Fight Back

Protesters from the Earth Quaker Action Team (EQAT) demonstrate in Sarasota, Florida—one of 31 U.S. locations—during Flood PNC Day of Action on Dec. 6. | Photo courtesy EQAT

Five ways to make your activism more strategic

Thirteen years ago, at an anti-war rally where a small group of protestors gave speeches to each other in a park, my precocious five-year-old looked up at me and said, “Mom, this is not going to change George Bush’s mind. Can we go get ice cream?”

Of course, she was right, though at the time I didn’t know what was missing from all those rallies and marches I’d attended over the years. It was only through my involvement with Earth Quaker Action Team—a group founded five years ago that uses nonviolent direct action to work for a just and sustainable economy—that I learned the following keys to effective activism.

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Growing Grayer? A crucial state environmental fund is in danger of withering away.

Think of Growing Greener as the massive invisible partner to Pennsylvania’s environmental movement. Hardly anyone has heard of it, and yet the state granting program supports countless local organizations—including the Pennsylvania Horticultural Society, Penn Future and The Pennsylvania Environmental Council—with thousands of conservation, recreation and educational projects. Now, as the natural gas industry takes hold, making up to 70 percent of state lands potentially vulnerable to fracking, Growing Greener is running dry. The program’s annual investments of $150 million have been whittled away to just $27.4 million for next year.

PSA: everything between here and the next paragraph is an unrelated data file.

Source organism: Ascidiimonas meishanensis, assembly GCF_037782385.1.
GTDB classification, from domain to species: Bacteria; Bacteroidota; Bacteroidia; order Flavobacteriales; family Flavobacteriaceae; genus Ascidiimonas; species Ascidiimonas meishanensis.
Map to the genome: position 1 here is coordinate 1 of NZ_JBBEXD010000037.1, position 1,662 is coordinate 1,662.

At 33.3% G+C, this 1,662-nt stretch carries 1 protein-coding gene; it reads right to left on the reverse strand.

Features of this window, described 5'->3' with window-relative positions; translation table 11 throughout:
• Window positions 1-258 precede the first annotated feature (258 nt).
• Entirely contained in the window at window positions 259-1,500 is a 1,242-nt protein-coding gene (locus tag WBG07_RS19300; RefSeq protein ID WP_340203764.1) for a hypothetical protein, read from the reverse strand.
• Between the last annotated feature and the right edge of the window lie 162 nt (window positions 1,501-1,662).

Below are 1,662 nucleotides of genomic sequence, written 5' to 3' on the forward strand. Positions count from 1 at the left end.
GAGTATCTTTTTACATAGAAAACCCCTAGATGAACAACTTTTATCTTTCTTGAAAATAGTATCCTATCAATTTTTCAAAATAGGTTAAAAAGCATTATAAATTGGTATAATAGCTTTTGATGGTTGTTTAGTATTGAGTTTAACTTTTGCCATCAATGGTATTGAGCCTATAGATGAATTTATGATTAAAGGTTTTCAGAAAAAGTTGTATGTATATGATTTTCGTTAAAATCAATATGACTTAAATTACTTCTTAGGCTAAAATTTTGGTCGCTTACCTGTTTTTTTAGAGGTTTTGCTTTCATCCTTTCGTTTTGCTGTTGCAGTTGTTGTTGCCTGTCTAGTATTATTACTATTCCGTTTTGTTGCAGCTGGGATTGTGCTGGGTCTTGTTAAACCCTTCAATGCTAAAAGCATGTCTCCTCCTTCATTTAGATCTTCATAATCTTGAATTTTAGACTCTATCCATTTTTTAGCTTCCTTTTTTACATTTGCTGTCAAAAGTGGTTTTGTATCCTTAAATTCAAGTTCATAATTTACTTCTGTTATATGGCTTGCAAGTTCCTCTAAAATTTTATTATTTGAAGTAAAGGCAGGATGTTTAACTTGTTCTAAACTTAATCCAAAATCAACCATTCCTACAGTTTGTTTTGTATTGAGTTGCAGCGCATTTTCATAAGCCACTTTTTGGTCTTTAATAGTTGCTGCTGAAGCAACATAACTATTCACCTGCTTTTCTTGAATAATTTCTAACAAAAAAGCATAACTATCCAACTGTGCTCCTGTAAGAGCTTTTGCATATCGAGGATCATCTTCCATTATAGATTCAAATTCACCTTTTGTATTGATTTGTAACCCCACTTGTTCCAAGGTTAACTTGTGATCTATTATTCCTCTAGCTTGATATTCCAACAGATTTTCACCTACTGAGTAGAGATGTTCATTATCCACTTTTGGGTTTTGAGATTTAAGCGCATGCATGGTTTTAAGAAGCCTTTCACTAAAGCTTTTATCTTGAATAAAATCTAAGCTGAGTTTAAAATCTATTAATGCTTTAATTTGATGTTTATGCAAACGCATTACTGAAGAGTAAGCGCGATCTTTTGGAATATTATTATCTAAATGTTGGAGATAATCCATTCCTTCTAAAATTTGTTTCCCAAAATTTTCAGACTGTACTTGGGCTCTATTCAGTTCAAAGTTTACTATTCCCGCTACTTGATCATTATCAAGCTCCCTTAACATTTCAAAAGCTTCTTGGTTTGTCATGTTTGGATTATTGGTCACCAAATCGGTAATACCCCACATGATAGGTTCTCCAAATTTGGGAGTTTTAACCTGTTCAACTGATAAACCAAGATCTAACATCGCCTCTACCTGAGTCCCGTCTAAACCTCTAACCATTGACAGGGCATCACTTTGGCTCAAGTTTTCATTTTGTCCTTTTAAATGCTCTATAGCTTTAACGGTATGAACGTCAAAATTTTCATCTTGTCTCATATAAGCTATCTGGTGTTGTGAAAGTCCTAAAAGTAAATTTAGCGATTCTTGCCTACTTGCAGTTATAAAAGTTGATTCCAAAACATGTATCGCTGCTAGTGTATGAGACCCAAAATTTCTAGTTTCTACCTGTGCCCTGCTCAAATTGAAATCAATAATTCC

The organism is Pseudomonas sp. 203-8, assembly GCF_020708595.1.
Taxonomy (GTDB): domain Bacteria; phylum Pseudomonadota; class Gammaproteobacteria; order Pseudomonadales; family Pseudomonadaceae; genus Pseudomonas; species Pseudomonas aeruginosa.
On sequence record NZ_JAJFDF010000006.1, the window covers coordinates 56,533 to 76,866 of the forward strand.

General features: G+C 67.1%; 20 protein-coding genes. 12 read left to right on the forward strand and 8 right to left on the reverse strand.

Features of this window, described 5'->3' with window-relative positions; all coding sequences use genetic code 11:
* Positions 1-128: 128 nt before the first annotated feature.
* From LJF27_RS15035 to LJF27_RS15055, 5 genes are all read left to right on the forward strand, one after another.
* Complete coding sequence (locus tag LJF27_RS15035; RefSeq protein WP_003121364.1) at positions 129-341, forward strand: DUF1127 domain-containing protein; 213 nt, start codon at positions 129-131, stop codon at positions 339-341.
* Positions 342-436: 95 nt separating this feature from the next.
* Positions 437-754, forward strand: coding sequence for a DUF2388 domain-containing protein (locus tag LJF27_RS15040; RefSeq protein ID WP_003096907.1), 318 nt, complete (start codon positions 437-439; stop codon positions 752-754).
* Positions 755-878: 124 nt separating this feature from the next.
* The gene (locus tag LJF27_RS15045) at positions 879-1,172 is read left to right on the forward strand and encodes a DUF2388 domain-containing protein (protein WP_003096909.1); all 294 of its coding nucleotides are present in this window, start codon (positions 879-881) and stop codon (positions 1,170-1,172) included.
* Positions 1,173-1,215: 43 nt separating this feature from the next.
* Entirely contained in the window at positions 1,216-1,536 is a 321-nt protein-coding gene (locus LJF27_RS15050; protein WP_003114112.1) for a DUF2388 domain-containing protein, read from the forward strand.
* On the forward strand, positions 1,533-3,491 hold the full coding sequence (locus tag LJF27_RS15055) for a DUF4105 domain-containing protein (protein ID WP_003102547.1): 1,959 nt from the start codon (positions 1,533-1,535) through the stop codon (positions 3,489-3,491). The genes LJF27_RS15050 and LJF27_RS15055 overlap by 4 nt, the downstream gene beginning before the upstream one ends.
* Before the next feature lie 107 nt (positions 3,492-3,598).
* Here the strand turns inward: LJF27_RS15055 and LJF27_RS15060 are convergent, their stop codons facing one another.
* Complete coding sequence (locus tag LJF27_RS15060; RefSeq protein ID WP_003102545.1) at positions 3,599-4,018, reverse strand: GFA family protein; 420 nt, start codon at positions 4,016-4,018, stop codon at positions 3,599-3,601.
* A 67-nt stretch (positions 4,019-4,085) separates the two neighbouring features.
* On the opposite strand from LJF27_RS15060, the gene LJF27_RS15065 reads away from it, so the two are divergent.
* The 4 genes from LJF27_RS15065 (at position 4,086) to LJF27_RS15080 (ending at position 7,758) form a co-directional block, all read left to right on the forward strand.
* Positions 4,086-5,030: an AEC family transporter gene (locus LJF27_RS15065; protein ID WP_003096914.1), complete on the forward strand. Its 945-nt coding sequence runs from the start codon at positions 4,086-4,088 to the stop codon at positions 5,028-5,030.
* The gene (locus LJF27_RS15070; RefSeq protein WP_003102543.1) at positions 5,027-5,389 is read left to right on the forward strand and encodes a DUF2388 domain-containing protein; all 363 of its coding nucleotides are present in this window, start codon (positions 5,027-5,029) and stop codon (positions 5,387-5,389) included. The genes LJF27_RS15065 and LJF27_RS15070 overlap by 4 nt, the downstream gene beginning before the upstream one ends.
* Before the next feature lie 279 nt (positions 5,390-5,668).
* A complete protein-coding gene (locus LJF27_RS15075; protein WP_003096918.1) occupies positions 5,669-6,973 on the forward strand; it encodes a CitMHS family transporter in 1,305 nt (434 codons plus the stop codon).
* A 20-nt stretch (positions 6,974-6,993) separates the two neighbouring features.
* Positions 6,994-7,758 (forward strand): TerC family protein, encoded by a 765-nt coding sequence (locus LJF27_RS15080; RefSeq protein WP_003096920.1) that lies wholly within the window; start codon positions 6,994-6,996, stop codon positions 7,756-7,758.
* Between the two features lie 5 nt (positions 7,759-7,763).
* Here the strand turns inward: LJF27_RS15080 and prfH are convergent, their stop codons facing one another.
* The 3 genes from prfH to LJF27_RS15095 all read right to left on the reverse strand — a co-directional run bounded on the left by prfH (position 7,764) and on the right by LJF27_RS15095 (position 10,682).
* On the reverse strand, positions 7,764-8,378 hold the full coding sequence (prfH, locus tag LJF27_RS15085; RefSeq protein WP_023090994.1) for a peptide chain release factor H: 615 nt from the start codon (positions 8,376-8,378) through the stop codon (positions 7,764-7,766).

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Stepping on the Gas: West Philly dynamo/water activist Iris Marie Bloom leads the local charge against environmentally irresponsible drilling.

Iris Marie Bloom is busy. Seriously busy. The night before we meet near her West Philadelphia home, she was in Warminster, screening a documentary and organizing residents. Three days before, she was at a rally in Harrisburg. As we talk, she occasionally checks the time; she has another interview that morning, and after that, her weekly radio show.

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Activism: The Industrial Revolution, Take 2

A maverick CEO makes the case for sustainability
by Alex Mulcahy

In 1994, Ray Anderson, the CEO of an industrial carpet manufacturing company, faced a task he dreaded: delivering a speech to his workers about his company’s environmental policy. The problem was that his company, Interface Inc., didn’t have an environmental policy. They weren’t breaking any laws; wasn’t that enough?

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